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Hysterectomy



A hysterectomy is a surgical removal of the womb. It can be total where the whole uterus is removed or partial where the cervix which protrudes into the vagina is left in place.

In young women, if possible, ovaries will be left intact to allow for a degree of normal hormonal secretion. In older women they may be removed as hormonal secretions in the years after menopause slow down and donít play a dominant role.

In the last few years hysterectomy has become the subject of controversy. Many people outside the medical profession assume that almost all hysterectomy operations are not necessary. This is not so. However, because of the doubts raised, some women who might need the operation refuse it when it could have beneficial effects. It can mean a new life of good gynecological health without the fear of cancer, which is always a possibility in women over 50.

Medically valid reasons for hysterectomy include a chronic, heavy menstrual flow. Of course the history needs to be well documented and to have been confirmed over a period of time. These regular monthly and often more frequent floodings can drain energy from the pre-menopausal woman producing a chronic form of invalidism due to anaemia and a loss of personal dignity.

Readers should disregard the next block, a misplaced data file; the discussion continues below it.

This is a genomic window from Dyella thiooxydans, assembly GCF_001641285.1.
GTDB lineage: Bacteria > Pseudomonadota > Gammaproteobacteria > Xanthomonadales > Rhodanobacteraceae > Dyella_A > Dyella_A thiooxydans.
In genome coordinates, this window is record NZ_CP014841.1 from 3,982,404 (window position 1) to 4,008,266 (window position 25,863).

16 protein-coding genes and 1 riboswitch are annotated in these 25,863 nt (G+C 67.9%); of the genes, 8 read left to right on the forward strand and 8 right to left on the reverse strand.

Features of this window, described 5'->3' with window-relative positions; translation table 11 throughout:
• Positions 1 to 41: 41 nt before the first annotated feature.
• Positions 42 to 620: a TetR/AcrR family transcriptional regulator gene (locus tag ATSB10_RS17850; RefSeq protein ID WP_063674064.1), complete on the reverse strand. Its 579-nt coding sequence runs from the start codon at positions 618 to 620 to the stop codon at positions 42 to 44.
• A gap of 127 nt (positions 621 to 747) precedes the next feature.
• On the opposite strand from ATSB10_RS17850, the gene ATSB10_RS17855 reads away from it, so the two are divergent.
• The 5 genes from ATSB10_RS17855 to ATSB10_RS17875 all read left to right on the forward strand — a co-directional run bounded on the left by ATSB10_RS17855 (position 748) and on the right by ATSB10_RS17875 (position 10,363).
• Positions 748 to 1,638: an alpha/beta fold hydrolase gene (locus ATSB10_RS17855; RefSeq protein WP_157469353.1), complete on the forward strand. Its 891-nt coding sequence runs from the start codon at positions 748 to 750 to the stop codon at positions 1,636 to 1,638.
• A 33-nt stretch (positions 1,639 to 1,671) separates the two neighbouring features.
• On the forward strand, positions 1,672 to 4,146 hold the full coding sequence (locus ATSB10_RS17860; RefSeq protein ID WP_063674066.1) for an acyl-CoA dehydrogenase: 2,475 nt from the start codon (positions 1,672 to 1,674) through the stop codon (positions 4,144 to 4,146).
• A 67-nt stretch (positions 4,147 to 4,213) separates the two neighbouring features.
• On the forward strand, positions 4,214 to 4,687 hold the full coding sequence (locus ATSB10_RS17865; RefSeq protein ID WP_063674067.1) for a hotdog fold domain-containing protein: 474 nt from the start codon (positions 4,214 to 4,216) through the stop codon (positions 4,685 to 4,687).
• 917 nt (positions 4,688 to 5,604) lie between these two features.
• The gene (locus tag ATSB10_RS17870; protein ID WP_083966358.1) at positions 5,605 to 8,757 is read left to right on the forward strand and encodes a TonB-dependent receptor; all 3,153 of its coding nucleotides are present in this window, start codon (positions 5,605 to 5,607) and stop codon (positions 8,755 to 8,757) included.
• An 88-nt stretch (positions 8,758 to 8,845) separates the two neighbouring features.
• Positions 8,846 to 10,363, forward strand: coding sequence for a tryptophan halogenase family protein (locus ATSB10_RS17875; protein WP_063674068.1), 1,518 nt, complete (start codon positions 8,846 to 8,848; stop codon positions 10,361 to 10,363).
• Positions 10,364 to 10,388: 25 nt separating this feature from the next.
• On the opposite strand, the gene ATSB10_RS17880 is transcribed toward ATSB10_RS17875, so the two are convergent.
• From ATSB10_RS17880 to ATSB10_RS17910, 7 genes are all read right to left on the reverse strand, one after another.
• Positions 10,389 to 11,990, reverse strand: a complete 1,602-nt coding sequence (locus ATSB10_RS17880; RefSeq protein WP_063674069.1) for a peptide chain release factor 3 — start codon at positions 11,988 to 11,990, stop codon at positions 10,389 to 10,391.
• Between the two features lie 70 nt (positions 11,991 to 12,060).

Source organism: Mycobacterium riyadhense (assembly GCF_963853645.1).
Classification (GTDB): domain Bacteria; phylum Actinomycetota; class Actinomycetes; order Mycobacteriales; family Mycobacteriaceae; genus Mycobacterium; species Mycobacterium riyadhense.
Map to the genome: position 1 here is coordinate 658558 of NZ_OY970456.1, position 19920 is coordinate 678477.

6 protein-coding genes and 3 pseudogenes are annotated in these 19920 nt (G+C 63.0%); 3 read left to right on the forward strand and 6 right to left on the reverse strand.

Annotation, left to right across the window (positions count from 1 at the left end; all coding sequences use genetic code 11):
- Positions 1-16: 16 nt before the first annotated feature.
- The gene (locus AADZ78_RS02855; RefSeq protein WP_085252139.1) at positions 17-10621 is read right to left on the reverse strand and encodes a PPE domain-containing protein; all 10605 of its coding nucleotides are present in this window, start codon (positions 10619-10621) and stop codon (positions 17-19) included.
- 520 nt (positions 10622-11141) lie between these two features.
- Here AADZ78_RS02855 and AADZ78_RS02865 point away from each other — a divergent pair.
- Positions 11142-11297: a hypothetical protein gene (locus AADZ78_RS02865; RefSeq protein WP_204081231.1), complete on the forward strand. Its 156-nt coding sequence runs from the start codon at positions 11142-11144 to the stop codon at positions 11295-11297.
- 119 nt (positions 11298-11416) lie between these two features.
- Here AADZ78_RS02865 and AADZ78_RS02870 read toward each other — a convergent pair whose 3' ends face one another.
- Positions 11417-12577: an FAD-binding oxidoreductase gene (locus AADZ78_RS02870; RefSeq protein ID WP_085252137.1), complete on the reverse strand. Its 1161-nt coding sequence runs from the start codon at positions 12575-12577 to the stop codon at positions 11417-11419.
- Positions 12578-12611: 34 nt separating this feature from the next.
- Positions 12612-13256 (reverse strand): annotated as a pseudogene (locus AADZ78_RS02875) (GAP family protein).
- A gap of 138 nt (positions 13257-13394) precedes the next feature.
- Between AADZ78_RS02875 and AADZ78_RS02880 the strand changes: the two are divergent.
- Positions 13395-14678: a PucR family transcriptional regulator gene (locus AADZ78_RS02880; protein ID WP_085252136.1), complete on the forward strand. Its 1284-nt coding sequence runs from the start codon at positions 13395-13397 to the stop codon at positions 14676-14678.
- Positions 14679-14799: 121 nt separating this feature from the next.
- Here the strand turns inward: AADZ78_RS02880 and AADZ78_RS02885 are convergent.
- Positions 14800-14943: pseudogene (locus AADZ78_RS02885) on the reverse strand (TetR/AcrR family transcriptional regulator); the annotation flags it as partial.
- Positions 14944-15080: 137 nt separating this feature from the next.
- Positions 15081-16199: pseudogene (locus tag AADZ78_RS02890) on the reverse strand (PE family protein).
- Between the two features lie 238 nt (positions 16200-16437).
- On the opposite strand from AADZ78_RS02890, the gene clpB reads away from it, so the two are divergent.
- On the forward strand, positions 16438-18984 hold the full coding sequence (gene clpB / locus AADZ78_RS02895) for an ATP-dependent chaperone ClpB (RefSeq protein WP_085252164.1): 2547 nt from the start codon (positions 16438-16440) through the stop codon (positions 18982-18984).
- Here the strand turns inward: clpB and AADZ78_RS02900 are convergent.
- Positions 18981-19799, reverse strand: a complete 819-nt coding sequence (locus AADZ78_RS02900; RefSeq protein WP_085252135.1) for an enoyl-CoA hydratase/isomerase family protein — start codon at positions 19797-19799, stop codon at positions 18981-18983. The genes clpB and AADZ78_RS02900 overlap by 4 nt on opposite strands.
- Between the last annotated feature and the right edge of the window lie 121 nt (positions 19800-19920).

Medical conditions such as pelvic inflammatory disease and surgical problems including cancer in the reproductive system, severe endometriosis and large fibroids generally should be treated by a hysterectomy.

Your gynecologist should discuss with you all the facts so that you can make up your mind should it be necessary for you to consider a hysterectomy.

After the operation your sexual performance is usually not altered. If your enthusiasm for sexual activity was not there before the operation, it possibly will not be there afterwards although recovery from distressing symptoms may lead to a renewal of enthusiasm.

If the ovaries have to be removed, then hormone replacement therapy is available and should be taken advantage of as it will lead to a healthier and more comfortable post-operative lifestyle.

Sexual libido and weight changes occur as part of the normal pattern of ageing and generally are not influenced by hysterectomy operation.

Following a hysterectomy, hormone replacement therapy can be taken without the fear of cancer of the uterus of ovaries and may slow down the ageing process and improve your libido.

Barrier Methods of Contraception Breast Cancer
Breast Cancer Ribbon Breast Cancer Stages
Cervical Cancer Hysterectomy
Inflammatory Breast Cancer Menopause
Menstruation Miscarriage
Natural Womens Health Products Ovarian Cancer
Painful Periods or Dysmenorrhoea Post Natal Depression
Pregnancy Sexual Activity during and after Pregnancy
Smoking and Pregnancy Stretch Marks in Pregnancy
Symptoms of Breast Cancer Termination (Abortion)
The I.U.D. (or Intra Uterine Device) The Pill (Oral Contraceptive Pill or OCP)
The Rhythm Method of Birth Control or
Natural Family Planning
Thrush (Candidiasis/Monilia)
Tubal Ligation Uterine Cancer
Vaginal Discharge Womens Health and Fitness
Womens Health Care Womens Health Issues
Womens Health Services Womens Heart Health


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